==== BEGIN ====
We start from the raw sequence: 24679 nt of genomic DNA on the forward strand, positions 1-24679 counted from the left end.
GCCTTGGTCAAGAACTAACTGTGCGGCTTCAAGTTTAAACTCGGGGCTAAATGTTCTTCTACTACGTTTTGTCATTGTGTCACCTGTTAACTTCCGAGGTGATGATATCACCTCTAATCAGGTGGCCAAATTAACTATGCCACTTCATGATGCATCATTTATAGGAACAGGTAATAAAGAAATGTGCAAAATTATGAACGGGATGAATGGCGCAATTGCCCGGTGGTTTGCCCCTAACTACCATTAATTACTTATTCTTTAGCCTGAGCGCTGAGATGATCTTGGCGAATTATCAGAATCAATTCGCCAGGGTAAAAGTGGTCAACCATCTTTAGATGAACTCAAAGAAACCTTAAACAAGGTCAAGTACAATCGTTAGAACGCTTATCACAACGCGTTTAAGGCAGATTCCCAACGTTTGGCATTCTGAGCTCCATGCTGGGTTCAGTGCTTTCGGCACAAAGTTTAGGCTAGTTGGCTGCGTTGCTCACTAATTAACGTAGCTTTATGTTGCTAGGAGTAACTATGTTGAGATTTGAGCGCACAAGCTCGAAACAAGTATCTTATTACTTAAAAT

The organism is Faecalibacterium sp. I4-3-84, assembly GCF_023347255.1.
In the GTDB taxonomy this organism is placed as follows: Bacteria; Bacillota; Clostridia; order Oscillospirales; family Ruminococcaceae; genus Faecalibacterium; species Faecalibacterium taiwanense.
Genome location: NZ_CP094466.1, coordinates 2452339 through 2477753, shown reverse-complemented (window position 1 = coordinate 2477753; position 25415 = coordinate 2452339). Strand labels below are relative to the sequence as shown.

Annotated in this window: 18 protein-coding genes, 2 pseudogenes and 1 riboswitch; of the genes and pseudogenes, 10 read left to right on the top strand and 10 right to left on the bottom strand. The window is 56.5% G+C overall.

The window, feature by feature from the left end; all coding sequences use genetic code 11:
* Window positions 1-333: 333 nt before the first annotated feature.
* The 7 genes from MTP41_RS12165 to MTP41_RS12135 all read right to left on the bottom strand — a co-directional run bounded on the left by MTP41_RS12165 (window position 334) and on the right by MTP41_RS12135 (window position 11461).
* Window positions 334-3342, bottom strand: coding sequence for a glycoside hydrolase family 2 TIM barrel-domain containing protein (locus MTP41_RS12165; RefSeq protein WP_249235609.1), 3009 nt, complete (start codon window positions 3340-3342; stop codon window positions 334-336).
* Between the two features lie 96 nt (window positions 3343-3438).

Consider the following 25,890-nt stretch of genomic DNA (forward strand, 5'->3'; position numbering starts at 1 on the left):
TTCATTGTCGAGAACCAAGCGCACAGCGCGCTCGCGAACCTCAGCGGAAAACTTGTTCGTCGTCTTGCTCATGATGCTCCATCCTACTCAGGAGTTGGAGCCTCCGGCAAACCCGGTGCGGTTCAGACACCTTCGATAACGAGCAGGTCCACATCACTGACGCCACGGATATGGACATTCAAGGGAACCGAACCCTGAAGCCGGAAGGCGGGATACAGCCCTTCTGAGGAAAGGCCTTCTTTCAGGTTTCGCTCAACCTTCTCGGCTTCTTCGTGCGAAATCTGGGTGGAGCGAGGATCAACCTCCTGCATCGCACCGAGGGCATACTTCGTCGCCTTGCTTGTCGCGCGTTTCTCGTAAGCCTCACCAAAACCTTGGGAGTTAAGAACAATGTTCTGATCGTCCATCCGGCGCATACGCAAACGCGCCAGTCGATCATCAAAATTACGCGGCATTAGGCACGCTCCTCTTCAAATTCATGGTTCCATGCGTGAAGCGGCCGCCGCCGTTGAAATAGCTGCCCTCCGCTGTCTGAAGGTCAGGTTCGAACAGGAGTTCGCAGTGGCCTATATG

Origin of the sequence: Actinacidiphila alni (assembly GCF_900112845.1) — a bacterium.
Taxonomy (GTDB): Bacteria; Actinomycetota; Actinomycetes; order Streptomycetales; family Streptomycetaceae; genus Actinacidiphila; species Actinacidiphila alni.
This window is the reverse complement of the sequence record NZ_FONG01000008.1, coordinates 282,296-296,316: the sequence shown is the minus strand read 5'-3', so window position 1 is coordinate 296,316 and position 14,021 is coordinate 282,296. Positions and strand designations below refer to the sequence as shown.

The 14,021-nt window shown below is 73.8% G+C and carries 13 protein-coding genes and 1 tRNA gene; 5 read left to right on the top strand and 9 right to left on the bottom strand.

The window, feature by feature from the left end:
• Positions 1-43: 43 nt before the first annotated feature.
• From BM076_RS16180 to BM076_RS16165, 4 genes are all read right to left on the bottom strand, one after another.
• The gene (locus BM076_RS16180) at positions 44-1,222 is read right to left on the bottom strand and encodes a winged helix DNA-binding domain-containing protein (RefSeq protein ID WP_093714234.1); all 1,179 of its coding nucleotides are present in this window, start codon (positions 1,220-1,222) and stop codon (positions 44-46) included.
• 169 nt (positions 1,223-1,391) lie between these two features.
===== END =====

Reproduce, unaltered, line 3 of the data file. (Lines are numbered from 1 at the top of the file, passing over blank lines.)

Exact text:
The organism is Faecalibacterium sp. I4-3-84, assembly GCF_023347255.1.